Last weekend the boys were having a day where they were both in moods that were unwilling to help me with chores and other simple requests.
They were also being particularly fussy with one another – not considering the others’ needs and refusing to lend a hand where it was needed.
This went on for some time with me faithfully correcting and disciplining, but the message just wasn’t getting across. I was starting to feel impatient and frustrated.
This is usually a good time to SWITCH UP MY METHODS.
Lately one of my favorite ways to reach my kids’ hearts is through telling a story.
Because stories make us think and feel things. Stories STICK IN OUR HEADS.
Think about the sermon you heard on Sunday at church – chances are you remember the illustration your pastor used to drive a point home.
Consider Jesus – there is a reason why he used parables and stories that used memorable images and lessons to teach people about the Kingdom.
The same is true whenever I start a sentence with, “Once upon a time…”
So on that day when lunchtime came and we were all sitting around the table, instead of feeling defeated by the morning, I decided to tell a story with the intent of teaching about having a servant’s heart.
Once upon a time there were 2 little boys at the grocery store with their mama. While they were there, a kind worker offered to give each of the boys a balloon. He even asked them what color balloons they wanted! One got a red balloon and the other got a blue balloon. The boys were so happy! After they were done grocery shopping and they were climbing into the car, suddenly – POP! One of the boys’ balloons popped into a hundred tiny pieces! He was devastated and immediately began to cry. The other boy glanced over and saw how upset his brother was. Then, very slowly, he looked at his own balloon and carefully handed it to his brother.
At the end of this little story I asked the boys (who were totally into it), “Who is choosing to SERVE?” and “How do you think the little boy felt when his brother gave him the balloon?”
This led to some good dialogue about what being a servant looks like. We had already been memorizing Matthew 20:28 as a family, so it tied in quite nicely.
The boys really liked my first story, so I shared another one!
Once upon a time there were 2 brothers and one brother was outside playing a game of football. The other brother was playing on the porch with his trucks and cars. Suddenly the brother who was outside fell and got a horrible injury on his leg! He was bleeding everywhere! He limped on to the porch with tears running down his cheeks and blood pouring down his leg. He said, “Brother! Could you please get me a bandaid from the bathroom closet?” But the brother kept on playing with his trucks and cars. He did not even look up.
I asked, “What would have been the loving and servant-hearted thing to do in this story?”
At this point, I think one of the boys commented that the mom was probably going to be upset about the blood stains on the porch. Obviously my boys know about their mama’s PRIORITIES. 🙂
ANYWAY, it ended up being a great conversation and one that really redirected their hearts.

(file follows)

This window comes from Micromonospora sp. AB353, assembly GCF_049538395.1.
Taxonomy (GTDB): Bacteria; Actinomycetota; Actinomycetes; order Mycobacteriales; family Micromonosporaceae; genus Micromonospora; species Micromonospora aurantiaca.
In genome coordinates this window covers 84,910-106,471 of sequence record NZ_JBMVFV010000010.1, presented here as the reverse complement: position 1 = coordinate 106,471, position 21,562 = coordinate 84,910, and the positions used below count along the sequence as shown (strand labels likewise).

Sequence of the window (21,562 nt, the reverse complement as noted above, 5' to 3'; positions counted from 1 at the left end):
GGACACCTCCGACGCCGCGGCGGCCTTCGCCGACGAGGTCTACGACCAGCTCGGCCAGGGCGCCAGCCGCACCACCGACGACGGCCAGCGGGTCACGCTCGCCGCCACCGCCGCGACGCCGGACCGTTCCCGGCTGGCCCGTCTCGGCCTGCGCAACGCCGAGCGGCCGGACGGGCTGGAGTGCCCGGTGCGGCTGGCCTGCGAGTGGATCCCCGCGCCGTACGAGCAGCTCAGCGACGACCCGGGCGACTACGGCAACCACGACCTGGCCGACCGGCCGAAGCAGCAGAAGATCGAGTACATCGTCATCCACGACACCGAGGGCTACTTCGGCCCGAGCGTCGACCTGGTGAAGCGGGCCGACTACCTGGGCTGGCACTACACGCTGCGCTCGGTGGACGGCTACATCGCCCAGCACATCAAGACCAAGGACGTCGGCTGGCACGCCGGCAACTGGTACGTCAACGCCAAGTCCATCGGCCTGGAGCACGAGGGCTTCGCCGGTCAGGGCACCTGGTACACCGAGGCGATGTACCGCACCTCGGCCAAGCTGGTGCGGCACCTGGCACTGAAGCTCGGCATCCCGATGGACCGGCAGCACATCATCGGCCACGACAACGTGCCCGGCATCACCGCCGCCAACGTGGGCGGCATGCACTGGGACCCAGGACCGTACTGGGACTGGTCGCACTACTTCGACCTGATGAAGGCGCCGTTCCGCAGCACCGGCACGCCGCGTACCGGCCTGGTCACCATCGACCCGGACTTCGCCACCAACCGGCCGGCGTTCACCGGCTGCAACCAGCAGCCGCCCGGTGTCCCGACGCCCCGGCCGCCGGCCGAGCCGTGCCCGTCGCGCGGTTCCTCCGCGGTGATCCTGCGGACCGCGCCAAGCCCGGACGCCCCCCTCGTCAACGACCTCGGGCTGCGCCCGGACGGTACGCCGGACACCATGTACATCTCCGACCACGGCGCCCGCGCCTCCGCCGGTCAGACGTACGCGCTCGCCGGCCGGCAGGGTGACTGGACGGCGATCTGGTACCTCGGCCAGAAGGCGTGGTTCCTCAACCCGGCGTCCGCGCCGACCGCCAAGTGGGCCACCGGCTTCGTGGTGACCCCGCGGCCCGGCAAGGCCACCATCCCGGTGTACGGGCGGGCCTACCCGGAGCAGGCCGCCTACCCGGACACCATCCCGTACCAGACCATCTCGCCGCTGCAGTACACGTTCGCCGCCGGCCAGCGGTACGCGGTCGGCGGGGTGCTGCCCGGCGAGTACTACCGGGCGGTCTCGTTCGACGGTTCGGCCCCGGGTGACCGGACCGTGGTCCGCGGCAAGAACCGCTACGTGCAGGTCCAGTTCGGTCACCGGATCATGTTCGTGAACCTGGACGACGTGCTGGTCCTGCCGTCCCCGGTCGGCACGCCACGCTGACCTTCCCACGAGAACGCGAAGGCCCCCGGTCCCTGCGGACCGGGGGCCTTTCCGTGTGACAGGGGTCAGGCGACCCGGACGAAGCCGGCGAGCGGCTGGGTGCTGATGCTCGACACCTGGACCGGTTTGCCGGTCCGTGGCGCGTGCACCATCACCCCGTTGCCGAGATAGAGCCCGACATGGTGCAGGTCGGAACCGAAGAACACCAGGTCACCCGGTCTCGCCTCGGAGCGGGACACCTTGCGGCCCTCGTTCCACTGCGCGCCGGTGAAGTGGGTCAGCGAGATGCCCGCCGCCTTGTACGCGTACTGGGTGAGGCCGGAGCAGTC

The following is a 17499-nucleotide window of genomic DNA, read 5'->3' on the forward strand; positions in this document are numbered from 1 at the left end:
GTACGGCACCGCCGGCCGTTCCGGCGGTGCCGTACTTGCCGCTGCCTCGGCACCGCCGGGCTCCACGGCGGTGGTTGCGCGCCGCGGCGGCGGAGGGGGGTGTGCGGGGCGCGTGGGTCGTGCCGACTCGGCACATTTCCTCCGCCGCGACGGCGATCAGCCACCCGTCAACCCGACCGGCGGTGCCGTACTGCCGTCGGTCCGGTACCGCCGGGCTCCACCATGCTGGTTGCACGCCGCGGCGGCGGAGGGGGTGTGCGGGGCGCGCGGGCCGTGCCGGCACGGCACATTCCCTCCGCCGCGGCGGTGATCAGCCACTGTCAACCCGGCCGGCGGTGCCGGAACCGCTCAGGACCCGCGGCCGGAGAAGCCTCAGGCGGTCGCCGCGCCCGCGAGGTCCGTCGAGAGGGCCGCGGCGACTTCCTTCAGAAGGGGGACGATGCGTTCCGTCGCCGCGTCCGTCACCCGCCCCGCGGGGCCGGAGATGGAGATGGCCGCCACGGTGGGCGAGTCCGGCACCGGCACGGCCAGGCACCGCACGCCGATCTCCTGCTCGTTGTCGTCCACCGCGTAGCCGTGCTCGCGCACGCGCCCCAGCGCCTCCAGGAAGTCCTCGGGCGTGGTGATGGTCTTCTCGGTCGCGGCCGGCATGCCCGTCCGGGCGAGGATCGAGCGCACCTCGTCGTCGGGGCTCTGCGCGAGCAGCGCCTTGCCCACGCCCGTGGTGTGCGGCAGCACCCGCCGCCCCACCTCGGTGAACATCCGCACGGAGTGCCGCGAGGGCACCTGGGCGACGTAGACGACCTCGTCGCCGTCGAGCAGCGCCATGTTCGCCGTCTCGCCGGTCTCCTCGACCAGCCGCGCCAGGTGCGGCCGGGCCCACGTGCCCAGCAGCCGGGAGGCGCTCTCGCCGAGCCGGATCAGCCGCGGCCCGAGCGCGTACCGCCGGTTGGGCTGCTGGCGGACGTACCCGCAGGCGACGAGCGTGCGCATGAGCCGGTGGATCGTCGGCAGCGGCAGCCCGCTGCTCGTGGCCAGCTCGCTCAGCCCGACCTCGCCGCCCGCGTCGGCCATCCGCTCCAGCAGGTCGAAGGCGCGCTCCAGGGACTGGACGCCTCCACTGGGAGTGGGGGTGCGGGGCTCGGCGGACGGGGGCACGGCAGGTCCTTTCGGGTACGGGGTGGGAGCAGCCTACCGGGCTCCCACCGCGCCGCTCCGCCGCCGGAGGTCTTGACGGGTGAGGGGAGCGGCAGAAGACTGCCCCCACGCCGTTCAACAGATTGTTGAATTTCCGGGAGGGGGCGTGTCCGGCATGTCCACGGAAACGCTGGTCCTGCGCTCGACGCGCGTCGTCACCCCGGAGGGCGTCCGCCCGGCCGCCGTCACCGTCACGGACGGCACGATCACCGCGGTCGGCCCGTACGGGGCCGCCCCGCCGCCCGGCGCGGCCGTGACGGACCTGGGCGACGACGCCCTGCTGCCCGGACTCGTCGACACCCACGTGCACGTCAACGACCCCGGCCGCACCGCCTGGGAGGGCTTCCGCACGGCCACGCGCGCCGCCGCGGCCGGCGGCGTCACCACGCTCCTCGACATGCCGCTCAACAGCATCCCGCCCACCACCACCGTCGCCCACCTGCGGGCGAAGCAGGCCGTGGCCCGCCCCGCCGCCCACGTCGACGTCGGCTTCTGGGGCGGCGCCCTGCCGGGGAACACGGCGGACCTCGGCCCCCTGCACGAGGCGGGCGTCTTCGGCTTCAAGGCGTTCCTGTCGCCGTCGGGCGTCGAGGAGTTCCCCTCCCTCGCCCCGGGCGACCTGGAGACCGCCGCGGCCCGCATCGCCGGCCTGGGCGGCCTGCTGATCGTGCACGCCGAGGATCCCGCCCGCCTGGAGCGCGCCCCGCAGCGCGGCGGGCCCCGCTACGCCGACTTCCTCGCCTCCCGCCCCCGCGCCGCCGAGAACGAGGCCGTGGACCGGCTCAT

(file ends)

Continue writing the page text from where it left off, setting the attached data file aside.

What if you don’t feel creative enough to come up with a story for your kids?
Listen – you don’t have to be C.S. Lewis to spin a good tale.
Here are a few easy tips on how to use story-telling in your parenting…
- Pick a big picture theme – the stories above are reflective of my heart to remind my kids about what a servant-heart looks like. But you could pick anything you feel would be a timely lesson for your children. I have shared stories about tantrums at the toy store (self-control), fussy eaters (table manners), how to behave when visiting someone else’s house, and how to be kind to the other kids at school.
- Think about situations that you and your children have actually experienced – then use them as the framework for your story. The balloon experience above was actually a true story, except that one brother did not share his balloon and the other brother cried for about 15 hours. I did not want to force one child to give his balloon away at the time, but later I did want to use the story to help him have eyes to see an opportunity that could have met a need.
- Add a little action or exaggeration. Blood, vomit, trouble… These elements will keep your listeners hooked. And if I am sharing a story about a tantrum, I always go a little over the top acting it out – just so my boys see how ridiculous a tantrum looks.
- Keep it short. Your kids are little and therefore their attention spans are little. Don’t go on and on. Get to the point.
- Tell 2 stories – One where the characters respond favorably and one where a character makes a mistake. This encourages the listeners to discern a problem and then figure out how to solve it in a way that brings glory to God (a technique Jesus often used when he shared a parable).
- Timing is everything – don’t try to tell a story about self-control to your kids while they are rolling around on the floor in front of the candy display at CVS. Wait until you are sharing a meal or snuggling in bed at night and their hearts are ready to receive.
Try incorporating story-telling into your parenting today and then let me know how it goes! I would love to hear what stories you come up with.
Be careful, though. You might end up with some blood on your porch. 🙂